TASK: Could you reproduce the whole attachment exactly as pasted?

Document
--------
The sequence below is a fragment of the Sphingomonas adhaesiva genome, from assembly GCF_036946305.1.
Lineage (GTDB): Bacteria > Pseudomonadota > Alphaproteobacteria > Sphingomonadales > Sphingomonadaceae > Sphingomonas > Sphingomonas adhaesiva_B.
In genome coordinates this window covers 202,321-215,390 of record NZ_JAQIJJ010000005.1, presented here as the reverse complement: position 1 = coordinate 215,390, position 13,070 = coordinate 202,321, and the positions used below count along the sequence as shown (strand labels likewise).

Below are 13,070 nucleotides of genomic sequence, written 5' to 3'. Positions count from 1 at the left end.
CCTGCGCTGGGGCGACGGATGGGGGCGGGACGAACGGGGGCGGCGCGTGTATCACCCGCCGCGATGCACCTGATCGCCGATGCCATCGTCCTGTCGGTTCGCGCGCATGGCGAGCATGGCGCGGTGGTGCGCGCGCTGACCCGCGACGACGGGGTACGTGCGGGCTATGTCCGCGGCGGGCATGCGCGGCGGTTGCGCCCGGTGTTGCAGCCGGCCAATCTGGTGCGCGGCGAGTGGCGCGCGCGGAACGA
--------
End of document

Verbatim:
The sequence below is a fragment of the Sphingomonas adhaesiva genome, from assembly GCF_036946305.1.
Lineage (GTDB): Bacteria > Pseudomonadota > Alphaproteobacteria > Sphingomonadales > Sphingomonadaceae > Sphingomonas > Sphingomonas adhaesiva_B.
In genome coordinates this window covers 202,321-215,390 of record NZ_JAQIJJ010000005.1, presented here as the reverse complement: position 1 = coordinate 215,390, position 13,070 = coordinate 202,321, and the positions used below count along the sequence as shown (strand labels likewise).

Below are 13,070 nucleotides of genomic sequence, written 5' to 3'. Positions count from 1 at the left end.
CCTGCGCTGGGGCGACGGATGGGGGCGGGACGAACGGGGGCGGCGCGTGTATCACCCGCCGCGATGCACCTGATCGCCGATGCCATCGTCCTGTCGGTTCGCGCGCATGGCGAGCATGGCGCGGTGGTGCGCGCGCTGACCCGCGACGACGGGGTACGTGCGGGCTATGTCCGCGGCGGGCATGCGCGGCGGTTGCGCCCGGTGTTGCAGCCGGCCAATCTGGTGCGCGGCGAGTGGCGCGCGCGGAACGA